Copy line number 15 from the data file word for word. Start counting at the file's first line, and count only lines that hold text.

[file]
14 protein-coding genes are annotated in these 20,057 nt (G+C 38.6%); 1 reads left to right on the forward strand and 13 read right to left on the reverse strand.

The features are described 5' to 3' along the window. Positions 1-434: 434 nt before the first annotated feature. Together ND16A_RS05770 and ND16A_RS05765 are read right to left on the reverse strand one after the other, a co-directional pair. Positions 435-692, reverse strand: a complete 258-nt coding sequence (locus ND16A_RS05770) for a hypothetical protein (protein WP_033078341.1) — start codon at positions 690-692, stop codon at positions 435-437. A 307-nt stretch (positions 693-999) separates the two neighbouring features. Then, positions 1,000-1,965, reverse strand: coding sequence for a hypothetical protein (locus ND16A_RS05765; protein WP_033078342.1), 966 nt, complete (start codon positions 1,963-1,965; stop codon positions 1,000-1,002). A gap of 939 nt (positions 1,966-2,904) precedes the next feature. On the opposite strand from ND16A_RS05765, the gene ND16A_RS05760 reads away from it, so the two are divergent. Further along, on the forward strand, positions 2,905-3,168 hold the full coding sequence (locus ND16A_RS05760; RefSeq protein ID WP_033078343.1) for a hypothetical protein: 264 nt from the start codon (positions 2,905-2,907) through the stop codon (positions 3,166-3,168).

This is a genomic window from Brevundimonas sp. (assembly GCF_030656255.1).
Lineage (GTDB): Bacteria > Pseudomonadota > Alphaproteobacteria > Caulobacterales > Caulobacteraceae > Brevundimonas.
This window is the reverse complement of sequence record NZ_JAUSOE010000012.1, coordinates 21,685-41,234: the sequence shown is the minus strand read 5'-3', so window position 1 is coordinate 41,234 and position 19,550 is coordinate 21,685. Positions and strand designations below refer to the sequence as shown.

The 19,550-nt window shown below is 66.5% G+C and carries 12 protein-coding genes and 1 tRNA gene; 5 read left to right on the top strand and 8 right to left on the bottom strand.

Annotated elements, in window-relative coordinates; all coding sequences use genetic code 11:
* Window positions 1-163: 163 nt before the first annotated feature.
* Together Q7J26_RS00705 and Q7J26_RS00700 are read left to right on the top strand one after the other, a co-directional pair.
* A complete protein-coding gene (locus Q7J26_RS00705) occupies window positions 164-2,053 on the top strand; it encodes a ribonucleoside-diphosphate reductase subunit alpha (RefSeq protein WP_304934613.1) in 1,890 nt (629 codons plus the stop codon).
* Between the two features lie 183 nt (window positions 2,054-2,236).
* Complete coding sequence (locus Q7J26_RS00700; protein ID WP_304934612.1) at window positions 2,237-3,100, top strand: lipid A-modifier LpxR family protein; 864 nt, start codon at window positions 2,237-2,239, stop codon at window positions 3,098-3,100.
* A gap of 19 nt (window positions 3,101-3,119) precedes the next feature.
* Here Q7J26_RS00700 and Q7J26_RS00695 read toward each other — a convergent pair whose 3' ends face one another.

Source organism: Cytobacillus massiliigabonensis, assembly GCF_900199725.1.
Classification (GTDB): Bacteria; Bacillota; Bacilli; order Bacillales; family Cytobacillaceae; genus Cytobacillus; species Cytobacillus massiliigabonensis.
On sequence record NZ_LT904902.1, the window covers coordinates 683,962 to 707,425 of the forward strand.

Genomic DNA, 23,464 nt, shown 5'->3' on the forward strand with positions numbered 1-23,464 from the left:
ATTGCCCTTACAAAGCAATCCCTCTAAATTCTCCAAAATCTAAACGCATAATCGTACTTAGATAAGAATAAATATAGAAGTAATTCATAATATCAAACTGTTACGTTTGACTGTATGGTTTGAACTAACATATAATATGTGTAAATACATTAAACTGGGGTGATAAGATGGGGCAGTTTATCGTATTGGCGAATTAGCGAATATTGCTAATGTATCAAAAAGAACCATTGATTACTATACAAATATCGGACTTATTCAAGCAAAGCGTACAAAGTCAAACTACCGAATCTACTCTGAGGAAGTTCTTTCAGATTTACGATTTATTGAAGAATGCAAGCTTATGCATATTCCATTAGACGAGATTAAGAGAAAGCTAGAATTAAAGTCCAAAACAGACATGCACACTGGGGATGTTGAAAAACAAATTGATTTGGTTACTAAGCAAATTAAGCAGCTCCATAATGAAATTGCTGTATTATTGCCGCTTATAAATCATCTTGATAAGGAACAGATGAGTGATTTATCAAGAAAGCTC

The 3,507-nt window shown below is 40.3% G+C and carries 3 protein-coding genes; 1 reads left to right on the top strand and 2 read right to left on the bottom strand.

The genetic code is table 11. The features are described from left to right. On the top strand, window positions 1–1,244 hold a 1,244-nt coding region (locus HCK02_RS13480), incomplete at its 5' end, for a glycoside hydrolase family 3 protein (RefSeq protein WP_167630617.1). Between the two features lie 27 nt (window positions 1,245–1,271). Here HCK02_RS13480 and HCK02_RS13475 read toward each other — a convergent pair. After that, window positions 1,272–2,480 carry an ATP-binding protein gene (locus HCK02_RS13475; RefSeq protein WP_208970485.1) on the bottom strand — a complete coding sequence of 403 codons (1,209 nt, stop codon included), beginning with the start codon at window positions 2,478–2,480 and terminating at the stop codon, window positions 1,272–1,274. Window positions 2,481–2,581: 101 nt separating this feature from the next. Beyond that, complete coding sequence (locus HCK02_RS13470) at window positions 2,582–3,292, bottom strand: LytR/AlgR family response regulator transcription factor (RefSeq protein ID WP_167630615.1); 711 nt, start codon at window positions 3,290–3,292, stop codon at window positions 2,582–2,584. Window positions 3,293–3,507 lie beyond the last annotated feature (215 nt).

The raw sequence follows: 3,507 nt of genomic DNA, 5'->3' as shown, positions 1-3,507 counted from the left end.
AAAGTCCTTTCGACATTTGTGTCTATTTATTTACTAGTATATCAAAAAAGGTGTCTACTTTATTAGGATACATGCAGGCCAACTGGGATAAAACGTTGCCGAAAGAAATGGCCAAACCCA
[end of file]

Source organism: Cytobacillus massiliigabonensis, assembly GCF_900199725.1.